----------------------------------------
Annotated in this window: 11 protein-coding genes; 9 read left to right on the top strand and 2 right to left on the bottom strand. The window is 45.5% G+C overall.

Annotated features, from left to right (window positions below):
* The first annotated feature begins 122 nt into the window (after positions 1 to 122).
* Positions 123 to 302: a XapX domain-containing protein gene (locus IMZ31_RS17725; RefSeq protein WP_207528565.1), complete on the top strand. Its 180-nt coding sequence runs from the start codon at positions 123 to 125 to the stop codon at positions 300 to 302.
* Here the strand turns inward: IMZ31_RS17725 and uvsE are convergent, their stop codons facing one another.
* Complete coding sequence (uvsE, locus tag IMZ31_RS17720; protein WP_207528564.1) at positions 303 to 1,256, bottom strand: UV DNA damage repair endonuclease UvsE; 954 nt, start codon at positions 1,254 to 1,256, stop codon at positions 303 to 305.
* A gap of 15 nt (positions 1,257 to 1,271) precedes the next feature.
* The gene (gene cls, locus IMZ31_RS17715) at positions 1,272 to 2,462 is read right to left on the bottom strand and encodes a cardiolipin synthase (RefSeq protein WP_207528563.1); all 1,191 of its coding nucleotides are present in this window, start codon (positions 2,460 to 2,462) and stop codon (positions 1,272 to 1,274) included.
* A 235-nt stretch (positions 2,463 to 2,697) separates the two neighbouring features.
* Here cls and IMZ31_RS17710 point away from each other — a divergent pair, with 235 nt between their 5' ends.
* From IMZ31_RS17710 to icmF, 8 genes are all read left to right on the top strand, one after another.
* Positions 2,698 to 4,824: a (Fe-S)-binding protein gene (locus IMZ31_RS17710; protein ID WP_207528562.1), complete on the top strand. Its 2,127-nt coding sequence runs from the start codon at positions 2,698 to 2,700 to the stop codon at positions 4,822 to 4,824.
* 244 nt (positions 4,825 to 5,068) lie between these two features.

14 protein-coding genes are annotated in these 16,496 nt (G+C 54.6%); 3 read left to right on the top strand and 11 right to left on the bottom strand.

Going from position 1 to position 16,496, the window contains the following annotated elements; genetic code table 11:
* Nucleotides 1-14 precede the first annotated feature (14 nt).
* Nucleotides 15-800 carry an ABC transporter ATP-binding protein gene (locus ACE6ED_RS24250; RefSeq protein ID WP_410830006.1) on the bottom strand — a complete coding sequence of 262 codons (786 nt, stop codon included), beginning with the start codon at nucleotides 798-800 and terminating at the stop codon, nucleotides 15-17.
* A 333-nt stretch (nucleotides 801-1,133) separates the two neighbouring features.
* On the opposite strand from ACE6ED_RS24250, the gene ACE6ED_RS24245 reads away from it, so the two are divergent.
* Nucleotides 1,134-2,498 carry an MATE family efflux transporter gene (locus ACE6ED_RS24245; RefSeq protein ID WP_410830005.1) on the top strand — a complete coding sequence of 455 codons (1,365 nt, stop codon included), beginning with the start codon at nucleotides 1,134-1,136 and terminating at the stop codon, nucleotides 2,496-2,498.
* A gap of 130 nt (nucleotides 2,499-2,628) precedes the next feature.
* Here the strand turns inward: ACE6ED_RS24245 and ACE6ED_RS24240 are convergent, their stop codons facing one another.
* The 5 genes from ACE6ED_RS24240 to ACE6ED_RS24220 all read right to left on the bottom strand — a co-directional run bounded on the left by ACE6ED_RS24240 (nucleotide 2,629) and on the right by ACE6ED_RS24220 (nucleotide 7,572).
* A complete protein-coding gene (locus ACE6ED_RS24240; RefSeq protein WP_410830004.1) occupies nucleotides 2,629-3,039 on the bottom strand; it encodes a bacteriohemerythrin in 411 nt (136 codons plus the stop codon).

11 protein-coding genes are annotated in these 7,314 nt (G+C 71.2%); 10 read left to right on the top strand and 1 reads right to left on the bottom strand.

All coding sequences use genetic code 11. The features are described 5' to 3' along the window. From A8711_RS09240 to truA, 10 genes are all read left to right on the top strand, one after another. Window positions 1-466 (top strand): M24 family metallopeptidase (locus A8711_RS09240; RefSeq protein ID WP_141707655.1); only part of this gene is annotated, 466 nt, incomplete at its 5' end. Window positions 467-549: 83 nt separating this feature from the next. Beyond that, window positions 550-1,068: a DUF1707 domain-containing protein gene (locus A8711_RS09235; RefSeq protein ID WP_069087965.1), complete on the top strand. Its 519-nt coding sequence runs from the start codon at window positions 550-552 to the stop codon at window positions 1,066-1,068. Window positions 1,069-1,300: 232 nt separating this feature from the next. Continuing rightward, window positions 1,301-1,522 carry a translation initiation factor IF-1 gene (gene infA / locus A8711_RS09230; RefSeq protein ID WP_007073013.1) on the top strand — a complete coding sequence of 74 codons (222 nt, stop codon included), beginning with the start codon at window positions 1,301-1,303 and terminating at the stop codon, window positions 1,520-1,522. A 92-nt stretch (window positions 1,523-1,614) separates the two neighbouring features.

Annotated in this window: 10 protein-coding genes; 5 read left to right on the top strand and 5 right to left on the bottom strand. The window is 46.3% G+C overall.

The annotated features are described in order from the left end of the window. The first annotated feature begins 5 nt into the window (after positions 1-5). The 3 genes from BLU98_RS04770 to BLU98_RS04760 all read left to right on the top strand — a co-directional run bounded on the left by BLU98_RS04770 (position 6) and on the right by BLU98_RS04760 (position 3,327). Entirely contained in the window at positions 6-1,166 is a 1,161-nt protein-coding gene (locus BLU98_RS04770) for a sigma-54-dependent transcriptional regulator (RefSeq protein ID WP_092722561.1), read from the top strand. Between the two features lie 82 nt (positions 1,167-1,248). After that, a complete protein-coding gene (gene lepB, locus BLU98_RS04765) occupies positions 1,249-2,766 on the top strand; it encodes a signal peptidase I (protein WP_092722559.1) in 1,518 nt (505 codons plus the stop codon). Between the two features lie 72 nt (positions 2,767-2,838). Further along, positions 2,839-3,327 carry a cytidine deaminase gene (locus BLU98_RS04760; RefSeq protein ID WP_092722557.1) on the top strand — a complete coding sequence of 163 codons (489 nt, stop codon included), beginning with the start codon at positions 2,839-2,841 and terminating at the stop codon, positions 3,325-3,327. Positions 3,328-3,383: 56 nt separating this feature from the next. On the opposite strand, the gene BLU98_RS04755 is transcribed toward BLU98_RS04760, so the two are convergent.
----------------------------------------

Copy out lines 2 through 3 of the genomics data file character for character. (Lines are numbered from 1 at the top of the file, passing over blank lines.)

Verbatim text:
Annotated features, from left to right (window positions below):
* The first annotated feature begins 122 nt into the window (after positions 1 to 122).